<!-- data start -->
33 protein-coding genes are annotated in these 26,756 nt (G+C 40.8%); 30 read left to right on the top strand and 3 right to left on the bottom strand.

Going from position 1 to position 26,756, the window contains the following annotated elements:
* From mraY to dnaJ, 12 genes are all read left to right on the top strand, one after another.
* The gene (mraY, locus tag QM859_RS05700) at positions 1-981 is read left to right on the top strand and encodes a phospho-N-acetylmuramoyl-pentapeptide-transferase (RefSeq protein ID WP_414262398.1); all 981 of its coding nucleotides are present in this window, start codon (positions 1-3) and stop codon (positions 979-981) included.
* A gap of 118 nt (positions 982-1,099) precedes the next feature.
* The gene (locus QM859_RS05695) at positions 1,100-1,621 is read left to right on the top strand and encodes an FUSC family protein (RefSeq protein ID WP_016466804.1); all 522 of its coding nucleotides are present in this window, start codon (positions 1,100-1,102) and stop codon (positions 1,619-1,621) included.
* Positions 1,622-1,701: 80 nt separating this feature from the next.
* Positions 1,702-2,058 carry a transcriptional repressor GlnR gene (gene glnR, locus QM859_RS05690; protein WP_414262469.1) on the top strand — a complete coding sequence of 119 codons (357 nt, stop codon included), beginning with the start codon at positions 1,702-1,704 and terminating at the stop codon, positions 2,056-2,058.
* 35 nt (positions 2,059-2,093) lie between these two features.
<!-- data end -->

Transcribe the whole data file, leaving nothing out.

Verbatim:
33 protein-coding genes are annotated in these 26,756 nt (G+C 40.8%); 30 read left to right on the top strand and 3 right to left on the bottom strand.

Going from position 1 to position 26,756, the window contains the following annotated elements:
* From mraY to dnaJ, 12 genes are all read left to right on the top strand, one after another.
* The gene (mraY, locus tag QM859_RS05700) at positions 1-981 is read left to right on the top strand and encodes a phospho-N-acetylmuramoyl-pentapeptide-transferase (RefSeq protein ID WP_414262398.1); all 981 of its coding nucleotides are present in this window, start codon (positions 1-3) and stop codon (positions 979-981) included.
* A gap of 118 nt (positions 982-1,099) precedes the next feature.
* The gene (locus QM859_RS05695) at positions 1,100-1,621 is read left to right on the top strand and encodes an FUSC family protein (RefSeq protein ID WP_016466804.1); all 522 of its coding nucleotides are present in this window, start codon (positions 1,100-1,102) and stop codon (positions 1,619-1,621) included.
* Positions 1,622-1,701: 80 nt separating this feature from the next.
* Positions 1,702-2,058 carry a transcriptional repressor GlnR gene (gene glnR, locus QM859_RS05690; protein WP_414262469.1) on the top strand — a complete coding sequence of 119 codons (357 nt, stop codon included), beginning with the start codon at positions 1,702-1,704 and terminating at the stop codon, positions 2,056-2,058.
* 35 nt (positions 2,059-2,093) lie between these two features.